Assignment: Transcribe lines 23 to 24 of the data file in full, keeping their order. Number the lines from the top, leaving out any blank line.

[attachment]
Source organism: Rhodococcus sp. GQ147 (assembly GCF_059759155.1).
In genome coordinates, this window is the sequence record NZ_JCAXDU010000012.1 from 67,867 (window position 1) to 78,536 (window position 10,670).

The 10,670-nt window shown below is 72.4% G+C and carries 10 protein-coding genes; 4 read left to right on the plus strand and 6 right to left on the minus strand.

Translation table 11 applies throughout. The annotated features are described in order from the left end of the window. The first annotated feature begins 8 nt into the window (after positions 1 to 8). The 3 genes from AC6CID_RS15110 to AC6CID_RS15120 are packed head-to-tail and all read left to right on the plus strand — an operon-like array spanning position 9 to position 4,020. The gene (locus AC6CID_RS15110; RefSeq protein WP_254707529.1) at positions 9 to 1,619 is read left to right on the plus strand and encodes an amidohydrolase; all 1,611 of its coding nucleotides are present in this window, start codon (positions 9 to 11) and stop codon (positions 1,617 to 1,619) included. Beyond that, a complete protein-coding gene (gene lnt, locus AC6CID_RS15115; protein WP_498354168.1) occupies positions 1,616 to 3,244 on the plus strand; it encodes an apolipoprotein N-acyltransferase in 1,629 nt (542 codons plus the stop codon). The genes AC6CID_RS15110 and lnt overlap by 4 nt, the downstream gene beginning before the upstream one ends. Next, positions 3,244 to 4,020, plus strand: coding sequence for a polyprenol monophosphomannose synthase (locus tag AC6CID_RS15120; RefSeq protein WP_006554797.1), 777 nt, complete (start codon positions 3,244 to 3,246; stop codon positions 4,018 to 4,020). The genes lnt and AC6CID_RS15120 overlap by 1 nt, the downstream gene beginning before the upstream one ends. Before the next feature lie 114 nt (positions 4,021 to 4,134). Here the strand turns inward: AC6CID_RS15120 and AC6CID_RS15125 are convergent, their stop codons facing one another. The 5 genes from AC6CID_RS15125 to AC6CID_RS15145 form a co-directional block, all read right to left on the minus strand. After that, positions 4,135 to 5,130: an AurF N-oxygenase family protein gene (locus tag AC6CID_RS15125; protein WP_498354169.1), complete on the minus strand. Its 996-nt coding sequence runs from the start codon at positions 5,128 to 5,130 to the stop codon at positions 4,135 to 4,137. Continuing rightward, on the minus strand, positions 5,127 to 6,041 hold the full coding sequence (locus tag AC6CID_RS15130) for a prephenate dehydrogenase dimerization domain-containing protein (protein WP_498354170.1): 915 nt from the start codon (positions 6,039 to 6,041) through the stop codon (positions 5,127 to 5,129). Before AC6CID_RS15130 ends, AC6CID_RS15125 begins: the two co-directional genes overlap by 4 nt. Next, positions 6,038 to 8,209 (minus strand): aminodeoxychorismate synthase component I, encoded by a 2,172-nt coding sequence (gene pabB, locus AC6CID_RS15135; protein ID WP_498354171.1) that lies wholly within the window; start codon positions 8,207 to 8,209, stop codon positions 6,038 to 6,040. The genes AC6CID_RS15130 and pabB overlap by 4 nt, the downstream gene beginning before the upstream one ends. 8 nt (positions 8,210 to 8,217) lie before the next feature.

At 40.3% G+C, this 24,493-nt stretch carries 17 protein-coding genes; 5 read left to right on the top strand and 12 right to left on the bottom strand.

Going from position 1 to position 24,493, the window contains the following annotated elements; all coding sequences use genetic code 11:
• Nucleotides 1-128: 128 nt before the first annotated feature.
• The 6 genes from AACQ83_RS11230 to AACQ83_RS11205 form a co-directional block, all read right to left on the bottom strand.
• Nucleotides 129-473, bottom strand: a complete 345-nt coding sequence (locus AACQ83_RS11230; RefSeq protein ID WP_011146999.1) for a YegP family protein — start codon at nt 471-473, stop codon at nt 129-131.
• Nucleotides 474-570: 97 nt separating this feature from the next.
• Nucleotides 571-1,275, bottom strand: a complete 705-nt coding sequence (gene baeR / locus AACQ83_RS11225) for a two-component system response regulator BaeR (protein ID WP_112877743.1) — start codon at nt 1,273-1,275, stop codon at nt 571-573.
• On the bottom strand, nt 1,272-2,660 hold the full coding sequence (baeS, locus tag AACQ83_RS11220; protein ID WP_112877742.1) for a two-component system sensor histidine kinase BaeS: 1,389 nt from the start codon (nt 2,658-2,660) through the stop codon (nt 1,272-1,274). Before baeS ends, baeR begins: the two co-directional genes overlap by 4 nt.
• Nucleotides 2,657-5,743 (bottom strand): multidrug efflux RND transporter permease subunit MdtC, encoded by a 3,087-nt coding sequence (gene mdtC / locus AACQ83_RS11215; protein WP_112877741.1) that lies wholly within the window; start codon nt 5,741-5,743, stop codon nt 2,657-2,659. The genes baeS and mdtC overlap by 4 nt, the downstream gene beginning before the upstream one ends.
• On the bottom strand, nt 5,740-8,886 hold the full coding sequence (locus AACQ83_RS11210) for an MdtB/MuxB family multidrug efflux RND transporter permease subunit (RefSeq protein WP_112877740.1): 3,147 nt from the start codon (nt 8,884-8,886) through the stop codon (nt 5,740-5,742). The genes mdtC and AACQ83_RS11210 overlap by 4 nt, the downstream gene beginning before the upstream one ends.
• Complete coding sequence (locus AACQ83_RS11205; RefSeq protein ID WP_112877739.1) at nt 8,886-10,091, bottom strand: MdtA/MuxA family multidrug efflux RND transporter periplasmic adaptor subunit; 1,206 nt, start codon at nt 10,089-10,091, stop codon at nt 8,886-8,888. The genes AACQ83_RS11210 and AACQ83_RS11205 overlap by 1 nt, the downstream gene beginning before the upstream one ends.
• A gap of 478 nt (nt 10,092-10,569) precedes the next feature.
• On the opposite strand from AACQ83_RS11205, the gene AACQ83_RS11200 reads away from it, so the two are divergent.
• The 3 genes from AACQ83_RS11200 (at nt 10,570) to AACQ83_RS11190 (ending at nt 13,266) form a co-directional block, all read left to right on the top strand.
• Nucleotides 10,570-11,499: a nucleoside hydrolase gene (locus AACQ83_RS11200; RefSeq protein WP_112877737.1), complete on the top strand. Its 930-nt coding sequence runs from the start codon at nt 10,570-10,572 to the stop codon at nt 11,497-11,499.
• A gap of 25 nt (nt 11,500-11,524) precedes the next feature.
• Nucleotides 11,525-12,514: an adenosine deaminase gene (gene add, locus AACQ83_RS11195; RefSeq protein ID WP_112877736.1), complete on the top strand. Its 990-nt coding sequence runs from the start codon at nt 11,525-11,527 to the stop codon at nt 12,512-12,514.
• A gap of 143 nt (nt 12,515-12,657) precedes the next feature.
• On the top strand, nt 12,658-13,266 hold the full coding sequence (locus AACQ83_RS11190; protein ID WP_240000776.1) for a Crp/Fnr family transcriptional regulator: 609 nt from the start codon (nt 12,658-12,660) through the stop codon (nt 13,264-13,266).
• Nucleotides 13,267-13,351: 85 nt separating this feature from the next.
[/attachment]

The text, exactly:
• On the top strand, nt 12,658-13,266 hold the full coding sequence (locus AACQ83_RS11190; protein ID WP_240000776.1) for a Crp/Fnr family transcriptional regulator: 609 nt from the start codon (nt 12,658-12,660) through the stop codon (nt 13,264-13,266).
• Nucleotides 13,267-13,351: 85 nt separating this feature from the next.